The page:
Liv Finne, of the Washington Policy Center, shares a document from the OSPI about how COVID funds will be spent in public education
This opinion piece was produced and first published by the Washington Policy Center. It is published here with the permission of and full attribution to the Washington Policy Center.
Washington Policy Center
Last week I reported that the State Superintendent had proposed a list of favored bureaucratic projects, like “equity and anti-racist training,” “inclusionary practices,” “trauma-informed practices,” and “social and emotional learning” – all aspects of controversial Critical Race Training sessions – to be funded by federal COVID funds (ESSER I, II and III) meant for special needs children. Parents of special needs children objected and said the money should be used for recovery and compensatory services to help students, as the federal government intended.
Not surprisingly the State Superintendent’s office vigorously objected to this disclosure, saying the funding was going to districts for special needs programs. I have since learned this is a misleading dodge.
The State Superintendent document, “OSPI’s Priorities for ESSER Funds,” last modified June 25, 2020, lays out four priorities that school districts must follow. [Here’s the link, and because government websites have a habit of changing suddenly without warning, I’ve posted a screenshot below.] As you can see, Priority One is spending on Critical Race Theory-type sessions.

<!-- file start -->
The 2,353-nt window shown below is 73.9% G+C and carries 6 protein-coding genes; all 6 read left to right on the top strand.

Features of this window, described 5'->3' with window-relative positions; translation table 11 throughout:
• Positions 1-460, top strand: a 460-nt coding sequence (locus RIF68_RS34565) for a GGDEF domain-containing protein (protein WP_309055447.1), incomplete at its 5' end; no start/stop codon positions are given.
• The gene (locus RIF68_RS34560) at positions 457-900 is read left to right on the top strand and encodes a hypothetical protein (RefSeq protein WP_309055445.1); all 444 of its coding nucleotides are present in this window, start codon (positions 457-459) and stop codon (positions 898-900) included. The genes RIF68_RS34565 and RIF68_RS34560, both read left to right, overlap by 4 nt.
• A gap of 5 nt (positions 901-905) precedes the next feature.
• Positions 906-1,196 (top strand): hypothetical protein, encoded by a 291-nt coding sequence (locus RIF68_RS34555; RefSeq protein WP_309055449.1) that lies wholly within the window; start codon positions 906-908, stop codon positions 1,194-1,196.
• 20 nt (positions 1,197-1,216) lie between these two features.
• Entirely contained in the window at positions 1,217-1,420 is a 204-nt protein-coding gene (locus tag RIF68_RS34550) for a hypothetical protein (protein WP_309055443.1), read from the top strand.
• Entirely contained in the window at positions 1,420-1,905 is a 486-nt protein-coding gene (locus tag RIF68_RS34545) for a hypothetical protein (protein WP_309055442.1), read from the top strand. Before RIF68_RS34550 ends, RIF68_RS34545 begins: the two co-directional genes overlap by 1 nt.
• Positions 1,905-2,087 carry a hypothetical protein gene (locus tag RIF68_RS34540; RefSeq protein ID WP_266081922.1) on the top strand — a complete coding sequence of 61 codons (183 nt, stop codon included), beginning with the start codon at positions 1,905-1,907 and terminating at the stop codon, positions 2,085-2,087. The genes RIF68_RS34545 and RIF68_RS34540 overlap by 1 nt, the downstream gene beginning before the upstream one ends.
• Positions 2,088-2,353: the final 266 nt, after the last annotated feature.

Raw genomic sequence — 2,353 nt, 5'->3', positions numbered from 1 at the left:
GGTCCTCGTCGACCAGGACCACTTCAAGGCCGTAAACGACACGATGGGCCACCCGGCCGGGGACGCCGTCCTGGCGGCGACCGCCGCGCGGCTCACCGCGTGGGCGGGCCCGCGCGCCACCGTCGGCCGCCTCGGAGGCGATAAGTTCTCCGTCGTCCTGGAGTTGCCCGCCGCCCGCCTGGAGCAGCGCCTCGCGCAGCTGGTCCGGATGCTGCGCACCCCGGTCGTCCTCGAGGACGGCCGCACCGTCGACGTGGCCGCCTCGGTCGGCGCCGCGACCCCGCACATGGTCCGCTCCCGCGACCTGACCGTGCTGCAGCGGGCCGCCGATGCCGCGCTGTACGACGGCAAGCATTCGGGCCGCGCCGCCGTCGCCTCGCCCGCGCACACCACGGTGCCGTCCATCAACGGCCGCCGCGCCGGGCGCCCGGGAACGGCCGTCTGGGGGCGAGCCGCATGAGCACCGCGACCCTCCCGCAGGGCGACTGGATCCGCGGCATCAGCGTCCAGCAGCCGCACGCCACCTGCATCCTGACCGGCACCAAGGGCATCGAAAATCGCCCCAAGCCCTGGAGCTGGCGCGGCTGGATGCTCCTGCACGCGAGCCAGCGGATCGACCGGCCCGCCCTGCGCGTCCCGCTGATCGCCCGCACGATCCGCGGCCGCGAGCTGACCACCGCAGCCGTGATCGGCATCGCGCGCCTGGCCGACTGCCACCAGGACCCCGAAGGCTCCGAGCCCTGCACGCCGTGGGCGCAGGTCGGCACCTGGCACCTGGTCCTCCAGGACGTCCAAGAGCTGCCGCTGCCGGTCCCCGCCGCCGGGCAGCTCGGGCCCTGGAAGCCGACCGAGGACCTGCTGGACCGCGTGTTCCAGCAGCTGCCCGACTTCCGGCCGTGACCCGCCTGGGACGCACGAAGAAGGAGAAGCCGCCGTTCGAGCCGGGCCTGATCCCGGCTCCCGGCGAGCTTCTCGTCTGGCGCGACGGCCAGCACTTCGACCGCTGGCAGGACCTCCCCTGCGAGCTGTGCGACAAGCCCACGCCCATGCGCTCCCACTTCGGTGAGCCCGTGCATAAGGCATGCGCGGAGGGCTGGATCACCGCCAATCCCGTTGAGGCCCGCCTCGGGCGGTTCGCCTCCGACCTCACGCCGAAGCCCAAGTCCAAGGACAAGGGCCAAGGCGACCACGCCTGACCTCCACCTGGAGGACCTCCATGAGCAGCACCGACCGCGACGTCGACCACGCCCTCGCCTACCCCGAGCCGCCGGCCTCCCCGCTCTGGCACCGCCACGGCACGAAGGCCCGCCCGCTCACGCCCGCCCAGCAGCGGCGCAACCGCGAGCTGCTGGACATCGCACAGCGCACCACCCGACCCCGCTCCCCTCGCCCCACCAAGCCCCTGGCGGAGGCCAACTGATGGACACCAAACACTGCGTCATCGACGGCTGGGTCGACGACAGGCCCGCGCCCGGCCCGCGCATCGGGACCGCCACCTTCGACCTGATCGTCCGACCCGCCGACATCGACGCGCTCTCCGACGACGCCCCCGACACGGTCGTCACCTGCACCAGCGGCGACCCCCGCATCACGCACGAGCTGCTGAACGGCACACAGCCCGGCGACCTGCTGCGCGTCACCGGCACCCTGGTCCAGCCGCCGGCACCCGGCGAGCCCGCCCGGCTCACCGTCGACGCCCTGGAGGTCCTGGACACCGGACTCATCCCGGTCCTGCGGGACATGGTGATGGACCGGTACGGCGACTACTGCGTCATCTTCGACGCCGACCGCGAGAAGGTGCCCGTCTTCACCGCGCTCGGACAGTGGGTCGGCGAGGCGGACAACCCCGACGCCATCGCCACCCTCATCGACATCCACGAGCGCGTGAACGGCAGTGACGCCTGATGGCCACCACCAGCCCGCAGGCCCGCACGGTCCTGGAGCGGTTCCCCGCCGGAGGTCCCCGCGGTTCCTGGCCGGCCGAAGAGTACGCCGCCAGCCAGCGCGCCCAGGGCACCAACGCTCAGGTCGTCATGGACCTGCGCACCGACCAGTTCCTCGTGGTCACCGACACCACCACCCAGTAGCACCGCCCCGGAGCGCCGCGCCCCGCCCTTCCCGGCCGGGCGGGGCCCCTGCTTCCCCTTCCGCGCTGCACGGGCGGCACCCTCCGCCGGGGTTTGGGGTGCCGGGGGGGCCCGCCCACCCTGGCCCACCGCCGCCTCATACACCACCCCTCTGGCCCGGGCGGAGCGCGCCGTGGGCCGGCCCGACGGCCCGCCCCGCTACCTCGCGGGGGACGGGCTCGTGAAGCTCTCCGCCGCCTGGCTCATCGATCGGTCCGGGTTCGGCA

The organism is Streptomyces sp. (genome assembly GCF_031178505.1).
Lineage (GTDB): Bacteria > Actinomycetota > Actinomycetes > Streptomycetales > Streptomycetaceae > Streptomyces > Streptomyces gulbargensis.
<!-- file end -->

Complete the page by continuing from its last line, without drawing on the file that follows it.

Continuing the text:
See for yourself this screenshot from the website of the Office of Superintendent of Public Instruction:
Phrases like “engaging in anti-racist capacity building” and “dismantling systemically racist structures” are code words for Critical Race Theory sessions. The document also orders, “We expect districts will make these priorities in their work.”
For school administrators, ending the systemic racism in the schools they operate should be a top priority, but they should not need extra federal funds to do it.
Washington’s schools were 47th in the nation in reopening to in-person instruction. Many districts are still not fully re-opened, and are only providing the bare minimum of 10 hours of in-person instruction a week. Meanwhile, private schools and most charter public schools have been fully open for the whole school year.
Of course wealthy families in public education can adapt more easily to closed schools and ad-hoc online learning. The children who are hit hardest by poor academics are special needs, low-income, black, Hispanic, and Native American students and their families. The damage to their learning is enormous, and it is not yet fully known and quantified. One national research firm, McKinsey, finds the damage caused by closed schools is so large it means “a hurt that could last a lifetime.”
After this devastating experience, the top priority use of federal COVID relief funds should be fully reopening the schools to in-person instruction, a focus on academics, and helping students recover from learning loss. It is especially important for disadvantaged children to catch up academically to their peers in private and charter public schools.
OSPI officials’ efforts to end systematic racism in the public schools they oversee should not pull federal resources away from student learning. The top priority of any school – especially a tax-funded, public one that is getting extra federal dollars – should be building student skills in reading, writing, math, science, literature, geography and civics, not promoting the divisive and harmful ideology of Critical Race Theory.
Liv Finne is the director of the Center for Education at the Washington Policy Center.